Lithuania is currently well ahead of the EU restrictions, but how the next decade will look is uncertain. Znutienė said that the country of nearly 4 million has reduced emissions to 50 percent of what they were in 1990, and will meet the strict Kyoto targets that were set earlier this decade.
But Lithuania is looking at a number of problematic situations in the next ten years. The most prominent is the closing of the Ignalina nuclear power plant, which produces almost 70 percent of the nation’s energy. In 2004, as a precondition for joining the EU, Lithuania agreed to shut down the plant because other EU members were worried about its similarities to the Chernobyl reactor that melted down in the late 1980s. No one had foreseen that its closure would coincide with Lithuania’s worst economic downturn ever, and this will force the country to import electricity and fossil fuels for the foreseeable future, rather than try to develop more expensive, sustainable sources.
“We worry a lot about the closing of the nuclear energy plant,” Znutienė said.
Kęstutis Navickas, project manager for the Baltic Environmental Forum, an environmental group, said that he expects a rise in emissions, and is “not sure if it will be for a short time.” But those in the government were more optimistic about the country’s environmental impact over the next ten years.
“I can not tell you now the extent to which it will increase emissions,” Balsys said. “With modern technology, when you burn gas, it’s not that much of a waste if you do it the right way.”
Balsys said that plans to increase the level of windpower are in the works.
Navickas applauded efforts by the government to increase building efficiency standards for energy consumption, but said that the economy will likely stymie much dramatic movement.
“I think it could improve the situation, but still it depends on what they agree on and financial rules for refurbishing buildings,” he said. “The rules for getting financial support are very difficult.”
Should these new restrictions on building emissions go through, they will be through the Seimas some time next year. “Mainly we think we will be able to implement all these ambitious requirements through legislation,” Znutienė said.
For Estonia, underlying problems are mostly related to the current infrastructure. According to the 2008 European Commission Renewable Energy Fact Sheet, 91 percent of their energy comes from coal, one of the least emission-friendly energy sources.
Potential problems with emissions standards in Estonia “means the deep discussion for the future of electricity production,” Gromav said. But, he said, the 20-20-20 standards “will be implemented,” and that the financial crisis has made the cost of construction cheaper, meaning that wind farms might be easier to implement soon.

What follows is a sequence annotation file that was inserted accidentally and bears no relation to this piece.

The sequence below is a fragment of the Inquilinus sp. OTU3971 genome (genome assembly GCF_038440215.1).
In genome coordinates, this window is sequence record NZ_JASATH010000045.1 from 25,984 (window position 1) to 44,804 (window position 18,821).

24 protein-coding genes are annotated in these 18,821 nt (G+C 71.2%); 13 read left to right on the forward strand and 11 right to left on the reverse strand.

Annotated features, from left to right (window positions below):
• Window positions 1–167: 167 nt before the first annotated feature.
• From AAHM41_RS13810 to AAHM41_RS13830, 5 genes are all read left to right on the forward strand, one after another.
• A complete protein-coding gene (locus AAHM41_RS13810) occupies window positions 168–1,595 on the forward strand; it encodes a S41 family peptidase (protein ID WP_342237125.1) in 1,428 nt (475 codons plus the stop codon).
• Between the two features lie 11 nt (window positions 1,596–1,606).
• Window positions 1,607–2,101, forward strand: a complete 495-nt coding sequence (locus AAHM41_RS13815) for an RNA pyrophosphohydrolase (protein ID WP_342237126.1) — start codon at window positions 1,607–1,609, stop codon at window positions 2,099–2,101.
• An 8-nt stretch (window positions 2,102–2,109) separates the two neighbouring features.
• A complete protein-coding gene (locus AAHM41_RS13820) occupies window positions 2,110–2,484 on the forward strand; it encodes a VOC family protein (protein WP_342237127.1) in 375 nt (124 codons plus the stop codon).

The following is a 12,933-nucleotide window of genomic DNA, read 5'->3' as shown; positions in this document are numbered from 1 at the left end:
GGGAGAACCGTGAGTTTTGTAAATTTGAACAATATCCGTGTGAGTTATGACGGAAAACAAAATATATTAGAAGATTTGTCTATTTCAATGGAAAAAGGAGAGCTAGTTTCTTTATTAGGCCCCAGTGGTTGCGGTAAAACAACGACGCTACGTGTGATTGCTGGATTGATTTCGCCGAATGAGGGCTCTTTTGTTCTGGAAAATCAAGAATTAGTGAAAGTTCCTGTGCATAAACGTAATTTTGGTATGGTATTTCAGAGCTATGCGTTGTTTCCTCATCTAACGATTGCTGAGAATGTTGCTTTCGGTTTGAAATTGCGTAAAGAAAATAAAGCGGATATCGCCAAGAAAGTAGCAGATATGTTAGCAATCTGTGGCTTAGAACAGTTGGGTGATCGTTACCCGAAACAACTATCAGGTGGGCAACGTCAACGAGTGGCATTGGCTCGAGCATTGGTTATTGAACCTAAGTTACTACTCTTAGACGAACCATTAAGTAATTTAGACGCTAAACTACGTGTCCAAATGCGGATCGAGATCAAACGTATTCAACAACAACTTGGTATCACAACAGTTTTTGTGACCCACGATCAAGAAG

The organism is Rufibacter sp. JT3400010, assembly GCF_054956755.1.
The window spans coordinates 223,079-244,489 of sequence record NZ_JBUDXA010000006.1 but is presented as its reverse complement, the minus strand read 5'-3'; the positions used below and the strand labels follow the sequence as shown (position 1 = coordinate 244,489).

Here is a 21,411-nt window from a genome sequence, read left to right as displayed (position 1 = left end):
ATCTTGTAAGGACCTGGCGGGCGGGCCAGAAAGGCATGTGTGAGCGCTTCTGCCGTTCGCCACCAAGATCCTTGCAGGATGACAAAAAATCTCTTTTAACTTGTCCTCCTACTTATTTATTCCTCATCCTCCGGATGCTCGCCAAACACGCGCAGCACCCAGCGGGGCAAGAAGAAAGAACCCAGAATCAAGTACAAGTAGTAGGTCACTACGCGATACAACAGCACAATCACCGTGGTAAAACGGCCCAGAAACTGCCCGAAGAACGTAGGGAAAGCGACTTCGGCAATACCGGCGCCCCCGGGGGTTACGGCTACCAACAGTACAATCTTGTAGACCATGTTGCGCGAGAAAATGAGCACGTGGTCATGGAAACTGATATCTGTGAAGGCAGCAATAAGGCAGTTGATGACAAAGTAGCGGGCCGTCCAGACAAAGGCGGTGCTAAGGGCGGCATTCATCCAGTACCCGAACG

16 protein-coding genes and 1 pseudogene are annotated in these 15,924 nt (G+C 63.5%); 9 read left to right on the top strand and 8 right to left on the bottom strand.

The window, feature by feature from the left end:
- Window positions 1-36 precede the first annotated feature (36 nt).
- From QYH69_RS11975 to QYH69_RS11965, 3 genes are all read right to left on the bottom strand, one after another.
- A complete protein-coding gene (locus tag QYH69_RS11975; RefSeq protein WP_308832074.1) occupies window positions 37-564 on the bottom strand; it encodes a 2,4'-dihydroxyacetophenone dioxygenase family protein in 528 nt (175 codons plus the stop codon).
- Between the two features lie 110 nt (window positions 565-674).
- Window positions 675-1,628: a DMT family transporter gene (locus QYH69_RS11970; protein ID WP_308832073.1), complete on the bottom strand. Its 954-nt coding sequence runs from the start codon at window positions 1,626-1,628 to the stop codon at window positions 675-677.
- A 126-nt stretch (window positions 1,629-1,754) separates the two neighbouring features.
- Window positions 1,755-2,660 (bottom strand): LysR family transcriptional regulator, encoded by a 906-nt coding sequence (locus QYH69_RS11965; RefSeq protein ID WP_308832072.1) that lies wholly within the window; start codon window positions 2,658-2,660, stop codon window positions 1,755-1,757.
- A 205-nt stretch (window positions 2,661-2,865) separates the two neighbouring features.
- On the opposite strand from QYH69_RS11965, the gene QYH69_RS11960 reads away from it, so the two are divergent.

“Our prob will be how we will negotiate our burden when the EU will move from the 20 to 30 percent target,” Gromav told Baltic Reports. “It will depend on two key principles: how we are able to pay and who is responsible for the emissions.”
Although Estonia is working on an agreement with the Netherlands to import more electricity and reduce their share of emissions, Gromov said Estonia is looking for wind energy and biomass sources “to compensate for power” in the long term.
“We’re missing completely this kind of regulation that could allow enter into the windpark as offshore business,” he said. “Wind is an unstable source of energy. Competitive energy production should also be established.”
Trouble at sea
The environmental problem that unites the Baltic countries is the pollution of the adjoining sea. The Baltic Sea has always been relied upon for its access to Western Europe. Vikings used it during the Middle Ages for their trade routes. It connected Lithuania to Egypt, creating what was called the Amber Road, and Baltic amber, which is found in abundance near the sea, has been found in ancient Egyptian tombs.
The unique ecology of the Baltic sea allows for dense nutrient and plant life. But when those plants breaks down, it creates a process called eutrophication, where the decomposition of the plants deprives animals from receiving enough oxygen and could wipe out entire species of marine life. The trigger for the breakdown of plant life almost always comes from man-made sources.